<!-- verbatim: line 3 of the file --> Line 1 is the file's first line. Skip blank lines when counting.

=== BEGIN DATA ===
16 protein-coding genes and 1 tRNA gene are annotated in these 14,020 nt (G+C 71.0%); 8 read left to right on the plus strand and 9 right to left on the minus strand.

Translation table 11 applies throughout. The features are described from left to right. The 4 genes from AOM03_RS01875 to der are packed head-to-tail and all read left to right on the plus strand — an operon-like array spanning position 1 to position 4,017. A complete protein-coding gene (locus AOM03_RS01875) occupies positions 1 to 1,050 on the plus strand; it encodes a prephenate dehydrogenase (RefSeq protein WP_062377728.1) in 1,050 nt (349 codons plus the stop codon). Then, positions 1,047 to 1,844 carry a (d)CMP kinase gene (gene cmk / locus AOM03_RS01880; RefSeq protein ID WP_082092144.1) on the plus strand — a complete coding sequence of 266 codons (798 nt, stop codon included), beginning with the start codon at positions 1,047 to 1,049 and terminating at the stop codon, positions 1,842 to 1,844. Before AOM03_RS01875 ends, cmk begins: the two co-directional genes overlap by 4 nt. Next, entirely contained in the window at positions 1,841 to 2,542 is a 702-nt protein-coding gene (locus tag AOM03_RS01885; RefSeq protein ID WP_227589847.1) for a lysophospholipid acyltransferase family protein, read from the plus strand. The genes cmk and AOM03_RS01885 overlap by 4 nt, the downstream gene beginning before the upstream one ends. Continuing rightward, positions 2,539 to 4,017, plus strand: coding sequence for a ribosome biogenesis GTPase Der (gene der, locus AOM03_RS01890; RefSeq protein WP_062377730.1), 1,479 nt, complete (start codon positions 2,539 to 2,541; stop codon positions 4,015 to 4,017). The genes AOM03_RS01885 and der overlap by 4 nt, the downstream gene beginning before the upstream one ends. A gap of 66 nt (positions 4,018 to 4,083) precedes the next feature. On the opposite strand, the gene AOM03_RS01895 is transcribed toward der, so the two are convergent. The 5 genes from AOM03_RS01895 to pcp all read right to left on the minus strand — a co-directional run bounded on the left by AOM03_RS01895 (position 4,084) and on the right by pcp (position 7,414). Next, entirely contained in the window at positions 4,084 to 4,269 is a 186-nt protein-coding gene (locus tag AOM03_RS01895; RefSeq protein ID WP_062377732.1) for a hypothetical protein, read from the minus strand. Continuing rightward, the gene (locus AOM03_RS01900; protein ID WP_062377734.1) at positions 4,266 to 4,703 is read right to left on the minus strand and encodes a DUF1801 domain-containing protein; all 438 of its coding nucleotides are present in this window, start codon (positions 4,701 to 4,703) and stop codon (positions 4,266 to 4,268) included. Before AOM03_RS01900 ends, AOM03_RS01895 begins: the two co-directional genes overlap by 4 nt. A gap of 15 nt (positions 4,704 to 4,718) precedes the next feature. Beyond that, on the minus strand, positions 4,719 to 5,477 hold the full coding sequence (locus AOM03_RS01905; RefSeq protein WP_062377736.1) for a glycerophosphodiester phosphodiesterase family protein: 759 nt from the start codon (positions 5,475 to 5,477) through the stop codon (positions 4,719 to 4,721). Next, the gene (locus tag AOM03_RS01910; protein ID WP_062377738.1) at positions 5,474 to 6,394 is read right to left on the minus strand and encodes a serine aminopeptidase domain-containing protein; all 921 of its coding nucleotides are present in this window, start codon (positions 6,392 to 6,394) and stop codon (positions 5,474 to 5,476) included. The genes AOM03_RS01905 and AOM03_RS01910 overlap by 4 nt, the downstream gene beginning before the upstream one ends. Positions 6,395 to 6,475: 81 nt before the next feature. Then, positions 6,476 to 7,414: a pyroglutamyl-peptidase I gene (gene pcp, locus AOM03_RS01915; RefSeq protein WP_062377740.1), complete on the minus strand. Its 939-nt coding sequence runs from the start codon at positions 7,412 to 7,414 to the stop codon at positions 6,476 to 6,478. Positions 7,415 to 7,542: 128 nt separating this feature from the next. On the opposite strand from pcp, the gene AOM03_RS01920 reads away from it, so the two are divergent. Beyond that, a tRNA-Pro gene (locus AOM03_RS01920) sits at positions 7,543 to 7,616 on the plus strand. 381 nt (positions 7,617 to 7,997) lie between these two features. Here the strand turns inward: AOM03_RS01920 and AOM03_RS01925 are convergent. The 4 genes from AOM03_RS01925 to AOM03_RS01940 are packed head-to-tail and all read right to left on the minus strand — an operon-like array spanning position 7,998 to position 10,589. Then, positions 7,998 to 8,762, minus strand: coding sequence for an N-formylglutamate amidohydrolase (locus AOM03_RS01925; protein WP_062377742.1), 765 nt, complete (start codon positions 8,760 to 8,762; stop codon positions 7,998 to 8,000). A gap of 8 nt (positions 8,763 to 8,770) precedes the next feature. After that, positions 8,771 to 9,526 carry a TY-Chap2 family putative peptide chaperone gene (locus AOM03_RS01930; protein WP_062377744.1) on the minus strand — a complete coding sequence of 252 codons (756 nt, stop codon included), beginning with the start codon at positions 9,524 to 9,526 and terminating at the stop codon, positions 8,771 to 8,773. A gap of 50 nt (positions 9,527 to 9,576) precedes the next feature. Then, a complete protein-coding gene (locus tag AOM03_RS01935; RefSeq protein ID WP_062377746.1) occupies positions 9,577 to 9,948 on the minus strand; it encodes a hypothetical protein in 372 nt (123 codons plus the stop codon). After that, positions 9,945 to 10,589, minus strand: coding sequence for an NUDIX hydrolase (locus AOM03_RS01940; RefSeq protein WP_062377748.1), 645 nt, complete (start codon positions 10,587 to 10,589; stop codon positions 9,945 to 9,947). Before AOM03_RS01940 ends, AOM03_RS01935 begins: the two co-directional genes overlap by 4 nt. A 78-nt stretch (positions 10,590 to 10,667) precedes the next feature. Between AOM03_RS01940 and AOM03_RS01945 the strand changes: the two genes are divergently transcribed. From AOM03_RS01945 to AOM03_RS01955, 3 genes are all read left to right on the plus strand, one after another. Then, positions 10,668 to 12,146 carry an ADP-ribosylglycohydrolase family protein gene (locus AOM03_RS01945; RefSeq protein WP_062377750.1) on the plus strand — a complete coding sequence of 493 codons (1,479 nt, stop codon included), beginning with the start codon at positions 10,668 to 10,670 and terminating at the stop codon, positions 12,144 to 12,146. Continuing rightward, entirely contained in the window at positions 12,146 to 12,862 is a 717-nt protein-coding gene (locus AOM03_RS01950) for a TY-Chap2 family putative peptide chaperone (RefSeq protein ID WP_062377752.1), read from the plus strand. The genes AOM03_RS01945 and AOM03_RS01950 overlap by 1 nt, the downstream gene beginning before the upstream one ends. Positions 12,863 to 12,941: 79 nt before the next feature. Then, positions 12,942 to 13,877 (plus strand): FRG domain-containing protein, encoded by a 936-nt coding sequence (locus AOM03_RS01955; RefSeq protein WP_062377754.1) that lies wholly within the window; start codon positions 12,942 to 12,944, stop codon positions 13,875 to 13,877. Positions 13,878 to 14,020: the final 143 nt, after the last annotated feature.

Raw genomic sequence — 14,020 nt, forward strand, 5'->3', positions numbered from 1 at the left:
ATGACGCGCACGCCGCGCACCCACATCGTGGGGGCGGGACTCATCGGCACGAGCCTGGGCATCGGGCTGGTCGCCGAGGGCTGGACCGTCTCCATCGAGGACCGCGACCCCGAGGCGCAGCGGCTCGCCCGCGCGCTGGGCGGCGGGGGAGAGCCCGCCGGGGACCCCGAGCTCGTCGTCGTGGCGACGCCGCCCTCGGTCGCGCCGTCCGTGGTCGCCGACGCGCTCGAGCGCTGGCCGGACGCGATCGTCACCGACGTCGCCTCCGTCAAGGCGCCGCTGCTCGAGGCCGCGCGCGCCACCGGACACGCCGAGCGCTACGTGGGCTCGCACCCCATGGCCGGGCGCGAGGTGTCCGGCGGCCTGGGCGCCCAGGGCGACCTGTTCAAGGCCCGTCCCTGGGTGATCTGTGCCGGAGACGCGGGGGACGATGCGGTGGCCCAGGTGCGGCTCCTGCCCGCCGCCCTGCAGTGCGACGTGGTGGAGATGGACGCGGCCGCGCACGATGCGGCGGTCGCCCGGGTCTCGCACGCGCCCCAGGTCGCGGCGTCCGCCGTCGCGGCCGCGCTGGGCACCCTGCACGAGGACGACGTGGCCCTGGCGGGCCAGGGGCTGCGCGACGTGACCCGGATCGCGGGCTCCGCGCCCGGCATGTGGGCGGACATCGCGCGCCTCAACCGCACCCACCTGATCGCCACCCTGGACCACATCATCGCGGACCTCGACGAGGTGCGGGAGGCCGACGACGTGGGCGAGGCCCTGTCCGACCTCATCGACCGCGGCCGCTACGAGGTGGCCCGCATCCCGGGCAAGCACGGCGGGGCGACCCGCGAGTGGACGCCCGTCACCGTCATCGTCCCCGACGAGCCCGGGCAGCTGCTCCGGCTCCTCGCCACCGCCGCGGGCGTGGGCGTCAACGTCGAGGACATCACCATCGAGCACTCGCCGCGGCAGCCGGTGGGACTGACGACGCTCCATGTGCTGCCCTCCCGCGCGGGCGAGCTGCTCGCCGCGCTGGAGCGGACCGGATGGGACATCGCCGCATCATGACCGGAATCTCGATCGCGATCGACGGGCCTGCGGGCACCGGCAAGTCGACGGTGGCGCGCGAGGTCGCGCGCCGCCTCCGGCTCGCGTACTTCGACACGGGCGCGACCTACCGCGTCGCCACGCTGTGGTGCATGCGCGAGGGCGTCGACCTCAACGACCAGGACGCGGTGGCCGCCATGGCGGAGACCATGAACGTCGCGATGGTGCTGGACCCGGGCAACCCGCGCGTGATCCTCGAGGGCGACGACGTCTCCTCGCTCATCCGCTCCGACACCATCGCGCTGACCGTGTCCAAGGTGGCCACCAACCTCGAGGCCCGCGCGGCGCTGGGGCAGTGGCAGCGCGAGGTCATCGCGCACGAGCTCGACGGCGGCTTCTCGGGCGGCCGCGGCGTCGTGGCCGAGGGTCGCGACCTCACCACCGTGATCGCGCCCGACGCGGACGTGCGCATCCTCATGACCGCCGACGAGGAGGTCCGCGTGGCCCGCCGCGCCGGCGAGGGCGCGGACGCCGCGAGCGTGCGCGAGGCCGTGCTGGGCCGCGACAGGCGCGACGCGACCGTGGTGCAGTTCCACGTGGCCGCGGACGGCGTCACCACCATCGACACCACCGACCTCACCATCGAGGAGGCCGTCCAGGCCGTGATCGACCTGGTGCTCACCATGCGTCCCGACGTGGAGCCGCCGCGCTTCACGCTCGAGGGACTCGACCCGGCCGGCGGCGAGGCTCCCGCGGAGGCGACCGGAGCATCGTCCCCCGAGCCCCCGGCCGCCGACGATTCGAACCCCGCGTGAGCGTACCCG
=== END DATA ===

Raw genomic sequence — 14,020 nt, forward strand, 5'->3', positions numbered from 1 at the left: